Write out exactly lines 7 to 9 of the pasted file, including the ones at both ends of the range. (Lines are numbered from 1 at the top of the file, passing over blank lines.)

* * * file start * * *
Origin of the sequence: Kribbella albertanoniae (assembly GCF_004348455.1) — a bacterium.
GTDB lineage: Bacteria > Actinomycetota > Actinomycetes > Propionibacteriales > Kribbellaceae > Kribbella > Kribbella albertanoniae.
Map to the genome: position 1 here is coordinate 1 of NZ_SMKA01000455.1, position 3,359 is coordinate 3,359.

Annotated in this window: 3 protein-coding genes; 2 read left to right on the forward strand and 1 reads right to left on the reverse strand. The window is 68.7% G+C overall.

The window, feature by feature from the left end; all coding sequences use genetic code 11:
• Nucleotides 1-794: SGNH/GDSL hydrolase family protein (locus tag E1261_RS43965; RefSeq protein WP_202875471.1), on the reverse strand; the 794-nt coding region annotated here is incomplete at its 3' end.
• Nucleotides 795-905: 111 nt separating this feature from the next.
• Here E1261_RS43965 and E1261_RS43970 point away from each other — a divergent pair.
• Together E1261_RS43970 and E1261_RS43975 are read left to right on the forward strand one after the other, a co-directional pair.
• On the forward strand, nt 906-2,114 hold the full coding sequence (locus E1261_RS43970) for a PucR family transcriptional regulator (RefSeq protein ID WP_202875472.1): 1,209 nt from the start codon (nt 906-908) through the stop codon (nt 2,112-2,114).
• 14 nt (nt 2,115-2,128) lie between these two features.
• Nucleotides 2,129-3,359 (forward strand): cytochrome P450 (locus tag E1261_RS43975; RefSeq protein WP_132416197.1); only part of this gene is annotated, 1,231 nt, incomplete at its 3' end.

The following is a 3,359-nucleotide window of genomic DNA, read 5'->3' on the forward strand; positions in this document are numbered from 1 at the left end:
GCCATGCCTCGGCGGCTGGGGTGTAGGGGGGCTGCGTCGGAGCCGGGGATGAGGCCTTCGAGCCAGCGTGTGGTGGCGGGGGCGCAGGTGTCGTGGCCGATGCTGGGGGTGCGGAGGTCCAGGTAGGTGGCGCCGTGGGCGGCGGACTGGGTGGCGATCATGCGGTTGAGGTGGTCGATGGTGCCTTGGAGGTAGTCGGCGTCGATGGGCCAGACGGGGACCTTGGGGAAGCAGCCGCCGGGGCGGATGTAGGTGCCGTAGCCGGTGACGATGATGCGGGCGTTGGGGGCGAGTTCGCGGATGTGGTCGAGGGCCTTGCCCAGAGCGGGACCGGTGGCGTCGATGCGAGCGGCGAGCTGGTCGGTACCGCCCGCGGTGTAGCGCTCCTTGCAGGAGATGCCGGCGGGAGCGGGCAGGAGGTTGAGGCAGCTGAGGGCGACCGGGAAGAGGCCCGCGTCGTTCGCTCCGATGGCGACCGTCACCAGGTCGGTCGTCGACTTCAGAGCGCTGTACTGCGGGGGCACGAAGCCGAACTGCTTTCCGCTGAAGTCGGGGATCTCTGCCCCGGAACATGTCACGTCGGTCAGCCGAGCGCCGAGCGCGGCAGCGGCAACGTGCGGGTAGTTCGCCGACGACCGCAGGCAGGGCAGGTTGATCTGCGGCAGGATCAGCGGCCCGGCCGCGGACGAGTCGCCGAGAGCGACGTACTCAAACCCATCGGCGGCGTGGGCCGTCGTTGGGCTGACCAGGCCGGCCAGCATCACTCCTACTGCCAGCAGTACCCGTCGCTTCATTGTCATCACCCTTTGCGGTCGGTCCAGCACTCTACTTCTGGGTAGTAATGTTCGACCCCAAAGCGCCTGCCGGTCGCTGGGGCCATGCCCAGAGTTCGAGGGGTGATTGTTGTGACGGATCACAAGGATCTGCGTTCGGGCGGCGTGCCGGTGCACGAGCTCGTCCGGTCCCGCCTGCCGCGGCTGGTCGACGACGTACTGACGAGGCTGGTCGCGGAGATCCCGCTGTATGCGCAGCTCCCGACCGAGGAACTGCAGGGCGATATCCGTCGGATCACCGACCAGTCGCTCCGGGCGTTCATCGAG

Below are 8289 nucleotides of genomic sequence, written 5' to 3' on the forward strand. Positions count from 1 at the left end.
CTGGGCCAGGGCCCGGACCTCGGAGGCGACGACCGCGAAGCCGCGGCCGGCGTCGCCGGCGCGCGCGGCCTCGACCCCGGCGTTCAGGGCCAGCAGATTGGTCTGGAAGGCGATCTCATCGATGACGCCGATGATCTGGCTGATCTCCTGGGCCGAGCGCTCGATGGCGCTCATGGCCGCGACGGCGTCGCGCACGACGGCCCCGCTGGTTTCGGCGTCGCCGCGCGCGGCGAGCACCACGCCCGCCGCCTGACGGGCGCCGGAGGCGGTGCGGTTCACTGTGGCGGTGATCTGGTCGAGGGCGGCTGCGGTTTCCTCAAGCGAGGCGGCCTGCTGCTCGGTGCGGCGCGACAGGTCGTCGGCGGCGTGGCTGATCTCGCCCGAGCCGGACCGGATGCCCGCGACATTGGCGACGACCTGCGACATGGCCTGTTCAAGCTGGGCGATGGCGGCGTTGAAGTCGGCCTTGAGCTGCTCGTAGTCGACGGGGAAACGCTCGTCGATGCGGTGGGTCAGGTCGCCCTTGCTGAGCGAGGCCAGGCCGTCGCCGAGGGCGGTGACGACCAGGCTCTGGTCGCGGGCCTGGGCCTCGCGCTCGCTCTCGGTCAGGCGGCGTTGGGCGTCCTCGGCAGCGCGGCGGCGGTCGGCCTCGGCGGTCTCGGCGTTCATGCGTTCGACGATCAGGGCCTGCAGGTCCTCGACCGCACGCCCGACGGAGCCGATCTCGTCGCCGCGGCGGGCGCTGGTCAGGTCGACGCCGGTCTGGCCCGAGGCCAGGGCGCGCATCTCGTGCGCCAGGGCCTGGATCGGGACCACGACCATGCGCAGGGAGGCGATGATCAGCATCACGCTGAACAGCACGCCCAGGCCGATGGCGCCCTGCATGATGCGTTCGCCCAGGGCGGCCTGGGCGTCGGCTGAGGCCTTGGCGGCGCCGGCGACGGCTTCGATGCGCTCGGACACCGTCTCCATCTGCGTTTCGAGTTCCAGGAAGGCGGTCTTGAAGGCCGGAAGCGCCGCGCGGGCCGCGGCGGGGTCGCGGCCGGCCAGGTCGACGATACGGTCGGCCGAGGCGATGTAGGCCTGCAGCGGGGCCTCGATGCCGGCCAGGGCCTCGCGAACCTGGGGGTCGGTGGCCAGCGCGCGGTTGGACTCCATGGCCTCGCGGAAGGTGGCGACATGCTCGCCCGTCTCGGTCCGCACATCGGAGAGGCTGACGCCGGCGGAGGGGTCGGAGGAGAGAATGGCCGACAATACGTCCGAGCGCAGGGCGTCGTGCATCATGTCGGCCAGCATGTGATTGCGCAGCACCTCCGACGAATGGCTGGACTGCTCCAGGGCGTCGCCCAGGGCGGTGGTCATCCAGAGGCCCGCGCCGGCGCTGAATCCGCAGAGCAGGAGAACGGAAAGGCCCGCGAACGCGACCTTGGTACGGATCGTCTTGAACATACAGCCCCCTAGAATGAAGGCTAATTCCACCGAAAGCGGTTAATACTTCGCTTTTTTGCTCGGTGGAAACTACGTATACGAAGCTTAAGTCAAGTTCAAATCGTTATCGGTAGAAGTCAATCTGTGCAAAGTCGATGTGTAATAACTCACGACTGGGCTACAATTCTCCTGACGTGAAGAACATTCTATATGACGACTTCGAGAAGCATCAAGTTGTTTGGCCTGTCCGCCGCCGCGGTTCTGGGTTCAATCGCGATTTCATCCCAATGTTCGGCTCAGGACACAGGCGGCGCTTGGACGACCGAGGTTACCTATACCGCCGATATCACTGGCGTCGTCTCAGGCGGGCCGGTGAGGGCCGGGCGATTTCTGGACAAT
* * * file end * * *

• Nucleotides 795-905: 111 nt separating this feature from the next.
• Here E1261_RS43965 and E1261_RS43970 point away from each other — a divergent pair.
• Together E1261_RS43970 and E1261_RS43975 are read left to right on the forward strand one after the other, a co-directional pair.